Terminator building blocks

Implementation of SkyNet and the Terminator are a little behind the original schedule but progress is still being made:

“The team actually started out by building a retina and they came to me and said: ‘Look, it responds to these optical illusions the same way a human does. They put another layer of cells behind that it started to find features, They put another layer, it started to find corners or oriented lines or something, another layer, it started to find patterns,” Jacobs said.

“Today it tracks objects. It’s actually not programmed, it’s taught.”

Jacobs laughed at the silence in the room, conceding he evokes images of “The Terminator.”

SkyNet building blocks are falling into place as well:

The long term future belongs to optical interconnects, low power processors and new kinds of memory architectures, said Prith Banerjee, director of HP Labs in a DesignCon keynote here.

Banerjee described the path to a terabyte/second optical bus as one step toward its vision of future systems architectures. Engineers need to embrace the new technologies to deal with the coming flood of digital data, he said.

“By 2020 your end customer will be living in a world where people access 50 zettabytes of data from 30 billion cellphones and 1.3 trillion sensors–and all that data will have to be analyzed by computer architectures you have to design,” he told a packed audience here.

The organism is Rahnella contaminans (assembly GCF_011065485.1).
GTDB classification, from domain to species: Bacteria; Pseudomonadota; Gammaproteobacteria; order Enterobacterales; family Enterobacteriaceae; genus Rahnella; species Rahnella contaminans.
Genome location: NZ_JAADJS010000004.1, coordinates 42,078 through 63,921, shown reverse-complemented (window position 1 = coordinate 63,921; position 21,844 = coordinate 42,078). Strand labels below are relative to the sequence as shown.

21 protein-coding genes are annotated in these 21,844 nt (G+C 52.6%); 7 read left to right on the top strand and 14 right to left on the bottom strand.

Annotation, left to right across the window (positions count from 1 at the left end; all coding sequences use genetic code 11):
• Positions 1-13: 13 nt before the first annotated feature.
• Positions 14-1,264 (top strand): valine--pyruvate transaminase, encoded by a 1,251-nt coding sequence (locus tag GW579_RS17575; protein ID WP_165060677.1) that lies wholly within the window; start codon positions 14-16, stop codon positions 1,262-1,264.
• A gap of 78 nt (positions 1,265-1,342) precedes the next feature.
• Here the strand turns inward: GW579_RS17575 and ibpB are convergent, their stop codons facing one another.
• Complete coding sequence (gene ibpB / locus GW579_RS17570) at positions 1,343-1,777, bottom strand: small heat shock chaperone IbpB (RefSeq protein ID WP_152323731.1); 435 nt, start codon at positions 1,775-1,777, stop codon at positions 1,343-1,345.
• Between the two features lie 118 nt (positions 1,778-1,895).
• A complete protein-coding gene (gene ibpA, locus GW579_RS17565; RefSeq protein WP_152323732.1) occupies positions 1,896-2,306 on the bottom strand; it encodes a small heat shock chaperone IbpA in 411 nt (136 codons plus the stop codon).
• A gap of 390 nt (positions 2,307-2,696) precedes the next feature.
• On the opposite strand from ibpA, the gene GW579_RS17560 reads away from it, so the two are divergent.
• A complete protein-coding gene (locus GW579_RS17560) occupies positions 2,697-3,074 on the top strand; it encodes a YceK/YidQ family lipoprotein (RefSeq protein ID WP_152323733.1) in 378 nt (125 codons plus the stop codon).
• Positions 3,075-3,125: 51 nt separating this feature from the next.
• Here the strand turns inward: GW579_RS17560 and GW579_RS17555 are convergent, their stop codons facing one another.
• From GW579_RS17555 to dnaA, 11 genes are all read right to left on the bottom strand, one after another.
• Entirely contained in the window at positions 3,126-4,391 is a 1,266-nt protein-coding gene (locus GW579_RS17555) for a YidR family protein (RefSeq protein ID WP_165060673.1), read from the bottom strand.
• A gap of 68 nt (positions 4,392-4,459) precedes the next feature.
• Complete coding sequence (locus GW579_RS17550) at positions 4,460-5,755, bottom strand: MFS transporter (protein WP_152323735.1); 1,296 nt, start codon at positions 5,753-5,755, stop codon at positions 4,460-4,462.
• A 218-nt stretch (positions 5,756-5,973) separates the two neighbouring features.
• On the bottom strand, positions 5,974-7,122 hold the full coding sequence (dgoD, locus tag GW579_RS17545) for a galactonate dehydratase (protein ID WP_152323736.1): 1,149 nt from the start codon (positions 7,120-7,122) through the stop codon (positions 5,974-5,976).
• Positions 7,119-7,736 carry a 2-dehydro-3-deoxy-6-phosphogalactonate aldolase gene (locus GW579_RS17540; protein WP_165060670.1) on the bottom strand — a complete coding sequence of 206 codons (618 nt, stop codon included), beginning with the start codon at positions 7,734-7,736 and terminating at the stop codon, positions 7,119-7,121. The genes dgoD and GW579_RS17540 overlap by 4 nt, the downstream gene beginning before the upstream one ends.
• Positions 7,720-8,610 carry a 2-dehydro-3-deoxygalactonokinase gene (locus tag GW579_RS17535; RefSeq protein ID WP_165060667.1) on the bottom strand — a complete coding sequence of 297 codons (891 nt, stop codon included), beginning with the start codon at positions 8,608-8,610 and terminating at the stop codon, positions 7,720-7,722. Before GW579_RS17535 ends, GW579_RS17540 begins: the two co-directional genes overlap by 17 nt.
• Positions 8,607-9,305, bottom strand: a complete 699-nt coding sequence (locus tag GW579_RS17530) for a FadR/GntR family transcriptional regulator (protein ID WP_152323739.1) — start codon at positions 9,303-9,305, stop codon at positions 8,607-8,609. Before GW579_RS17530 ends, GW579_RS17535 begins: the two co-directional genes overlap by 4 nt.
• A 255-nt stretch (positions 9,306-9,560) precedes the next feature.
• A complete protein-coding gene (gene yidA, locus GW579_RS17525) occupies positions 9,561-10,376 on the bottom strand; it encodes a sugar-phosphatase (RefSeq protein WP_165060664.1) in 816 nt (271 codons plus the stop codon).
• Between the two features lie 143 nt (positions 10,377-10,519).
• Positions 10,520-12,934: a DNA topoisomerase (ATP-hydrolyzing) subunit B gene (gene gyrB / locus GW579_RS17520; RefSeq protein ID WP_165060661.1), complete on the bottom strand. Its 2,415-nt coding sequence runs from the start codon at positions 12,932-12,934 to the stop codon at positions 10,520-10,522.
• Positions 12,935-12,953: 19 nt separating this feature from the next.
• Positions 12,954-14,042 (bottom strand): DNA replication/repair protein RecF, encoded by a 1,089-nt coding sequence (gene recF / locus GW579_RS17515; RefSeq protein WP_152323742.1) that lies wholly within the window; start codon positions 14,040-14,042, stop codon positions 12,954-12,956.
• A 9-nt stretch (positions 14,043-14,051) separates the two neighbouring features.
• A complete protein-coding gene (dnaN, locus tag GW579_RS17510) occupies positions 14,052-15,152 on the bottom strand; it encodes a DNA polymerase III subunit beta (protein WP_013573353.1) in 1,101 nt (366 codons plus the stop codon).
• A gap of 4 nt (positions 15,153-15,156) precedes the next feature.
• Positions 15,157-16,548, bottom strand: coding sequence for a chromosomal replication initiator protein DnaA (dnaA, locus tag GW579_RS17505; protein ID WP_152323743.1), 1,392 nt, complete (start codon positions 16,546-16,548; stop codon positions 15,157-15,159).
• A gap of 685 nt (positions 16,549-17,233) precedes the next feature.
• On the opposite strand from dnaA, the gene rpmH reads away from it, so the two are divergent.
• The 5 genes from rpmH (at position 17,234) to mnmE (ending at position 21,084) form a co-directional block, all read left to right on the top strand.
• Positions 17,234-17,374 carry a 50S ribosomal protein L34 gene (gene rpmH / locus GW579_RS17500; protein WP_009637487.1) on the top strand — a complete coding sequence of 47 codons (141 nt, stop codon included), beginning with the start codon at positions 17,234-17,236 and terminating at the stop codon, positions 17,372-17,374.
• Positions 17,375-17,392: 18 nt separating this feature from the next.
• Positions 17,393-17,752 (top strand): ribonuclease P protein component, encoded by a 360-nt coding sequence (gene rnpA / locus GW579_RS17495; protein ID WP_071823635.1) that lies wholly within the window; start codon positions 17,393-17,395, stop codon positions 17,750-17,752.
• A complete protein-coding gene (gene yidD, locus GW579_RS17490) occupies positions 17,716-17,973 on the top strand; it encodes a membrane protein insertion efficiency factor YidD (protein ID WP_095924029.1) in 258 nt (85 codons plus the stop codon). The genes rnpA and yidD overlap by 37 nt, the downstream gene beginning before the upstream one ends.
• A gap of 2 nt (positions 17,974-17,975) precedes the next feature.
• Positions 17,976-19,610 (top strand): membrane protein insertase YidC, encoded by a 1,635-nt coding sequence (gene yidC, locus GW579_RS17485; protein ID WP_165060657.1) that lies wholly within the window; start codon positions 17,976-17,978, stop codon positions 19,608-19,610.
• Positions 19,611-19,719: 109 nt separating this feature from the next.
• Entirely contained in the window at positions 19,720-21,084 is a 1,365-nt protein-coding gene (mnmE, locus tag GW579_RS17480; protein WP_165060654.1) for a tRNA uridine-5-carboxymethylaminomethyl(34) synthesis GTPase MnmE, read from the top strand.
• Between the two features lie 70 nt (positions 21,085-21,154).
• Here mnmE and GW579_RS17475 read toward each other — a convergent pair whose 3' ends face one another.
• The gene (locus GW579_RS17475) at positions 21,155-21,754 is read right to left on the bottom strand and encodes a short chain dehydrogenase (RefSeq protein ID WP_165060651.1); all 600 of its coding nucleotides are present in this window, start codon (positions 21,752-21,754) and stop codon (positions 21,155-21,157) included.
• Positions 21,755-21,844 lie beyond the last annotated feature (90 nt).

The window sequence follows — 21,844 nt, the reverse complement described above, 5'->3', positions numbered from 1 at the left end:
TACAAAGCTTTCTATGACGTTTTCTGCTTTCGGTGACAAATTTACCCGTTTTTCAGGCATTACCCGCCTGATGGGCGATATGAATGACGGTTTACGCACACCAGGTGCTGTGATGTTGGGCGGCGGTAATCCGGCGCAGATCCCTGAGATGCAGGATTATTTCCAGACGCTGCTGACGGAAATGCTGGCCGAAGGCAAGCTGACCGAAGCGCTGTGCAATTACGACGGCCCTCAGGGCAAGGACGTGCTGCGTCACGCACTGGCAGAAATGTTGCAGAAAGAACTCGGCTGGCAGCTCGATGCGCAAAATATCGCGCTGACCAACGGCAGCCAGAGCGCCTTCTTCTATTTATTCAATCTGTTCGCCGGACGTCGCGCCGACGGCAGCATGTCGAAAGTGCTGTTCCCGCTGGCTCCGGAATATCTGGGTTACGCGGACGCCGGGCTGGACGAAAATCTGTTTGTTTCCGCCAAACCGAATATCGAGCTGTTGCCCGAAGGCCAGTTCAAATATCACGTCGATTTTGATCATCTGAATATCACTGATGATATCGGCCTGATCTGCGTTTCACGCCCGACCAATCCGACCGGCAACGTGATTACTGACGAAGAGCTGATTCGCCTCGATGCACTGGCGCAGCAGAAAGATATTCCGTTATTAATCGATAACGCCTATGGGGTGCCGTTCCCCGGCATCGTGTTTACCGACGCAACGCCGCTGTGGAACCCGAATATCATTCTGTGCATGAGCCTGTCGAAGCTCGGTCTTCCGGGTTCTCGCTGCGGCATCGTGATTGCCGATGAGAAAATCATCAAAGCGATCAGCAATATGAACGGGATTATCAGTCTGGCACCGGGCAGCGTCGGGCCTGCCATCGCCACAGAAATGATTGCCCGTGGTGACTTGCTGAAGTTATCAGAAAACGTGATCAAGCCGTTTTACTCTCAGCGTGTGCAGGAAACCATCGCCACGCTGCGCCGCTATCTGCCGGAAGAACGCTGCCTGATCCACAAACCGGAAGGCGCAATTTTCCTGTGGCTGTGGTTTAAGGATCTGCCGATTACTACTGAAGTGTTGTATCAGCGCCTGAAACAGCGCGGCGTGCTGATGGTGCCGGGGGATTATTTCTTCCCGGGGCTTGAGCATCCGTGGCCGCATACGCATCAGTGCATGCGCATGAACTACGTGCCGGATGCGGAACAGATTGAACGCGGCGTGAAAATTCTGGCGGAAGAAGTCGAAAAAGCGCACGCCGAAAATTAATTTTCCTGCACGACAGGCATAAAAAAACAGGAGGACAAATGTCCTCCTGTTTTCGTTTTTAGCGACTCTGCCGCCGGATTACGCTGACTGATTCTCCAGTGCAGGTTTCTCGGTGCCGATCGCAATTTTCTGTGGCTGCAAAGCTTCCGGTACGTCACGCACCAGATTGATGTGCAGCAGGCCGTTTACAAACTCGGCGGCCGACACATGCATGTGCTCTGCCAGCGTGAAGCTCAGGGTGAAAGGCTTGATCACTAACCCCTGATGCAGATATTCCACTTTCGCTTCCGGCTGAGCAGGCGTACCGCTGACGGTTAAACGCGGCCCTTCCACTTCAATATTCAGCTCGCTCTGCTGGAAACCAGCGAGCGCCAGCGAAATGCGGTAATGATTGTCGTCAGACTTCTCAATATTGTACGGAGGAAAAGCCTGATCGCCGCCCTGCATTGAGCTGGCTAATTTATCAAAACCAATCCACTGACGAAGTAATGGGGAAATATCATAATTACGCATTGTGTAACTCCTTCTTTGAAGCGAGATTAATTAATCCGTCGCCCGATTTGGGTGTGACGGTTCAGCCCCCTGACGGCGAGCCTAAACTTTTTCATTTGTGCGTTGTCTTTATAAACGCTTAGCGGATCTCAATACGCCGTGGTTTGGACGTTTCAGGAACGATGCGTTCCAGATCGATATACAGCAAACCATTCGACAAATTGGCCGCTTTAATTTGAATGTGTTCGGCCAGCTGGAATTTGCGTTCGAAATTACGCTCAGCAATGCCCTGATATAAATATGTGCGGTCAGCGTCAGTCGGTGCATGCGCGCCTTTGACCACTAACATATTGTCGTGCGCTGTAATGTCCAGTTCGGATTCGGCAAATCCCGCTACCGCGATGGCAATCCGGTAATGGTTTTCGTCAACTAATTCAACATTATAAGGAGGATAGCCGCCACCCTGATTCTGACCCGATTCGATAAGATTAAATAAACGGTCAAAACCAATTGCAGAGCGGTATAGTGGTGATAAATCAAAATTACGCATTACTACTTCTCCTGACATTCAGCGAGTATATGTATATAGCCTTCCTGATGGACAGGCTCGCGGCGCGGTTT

3 thoughts on “Terminator building blocks

  1. And despite all that the #1 apps will still be Minesweeper and Solitaire and most Internet traffic will be porn.

    Not saying that’s a bad thing.

  2. These kinds of things intrigue me.

    Many years ago, I came across analog robotics in a magazine–you can find information on these things searching for “BEAM robotics”–that are built using schmitt-trigger Nor gates wired up to be oscillators. These tiny robots can learn to walk, be territorial, and cooperate against a common enemy, with a minimum of circuitry. Like the digital stuff described in the article, these devices are largely grown rather than programmed.

    Then again, apparently so is Common Lisp.

    I wish I had time to explore these things!

  3. When I was in college, my design team shared lab space with a professor who researched self-replicating machines, robot evolution and self-taught robots. I’ve always had a sense of pride that, if the machines ever rise up and become our masters, I witnessed the very origins of our demise.

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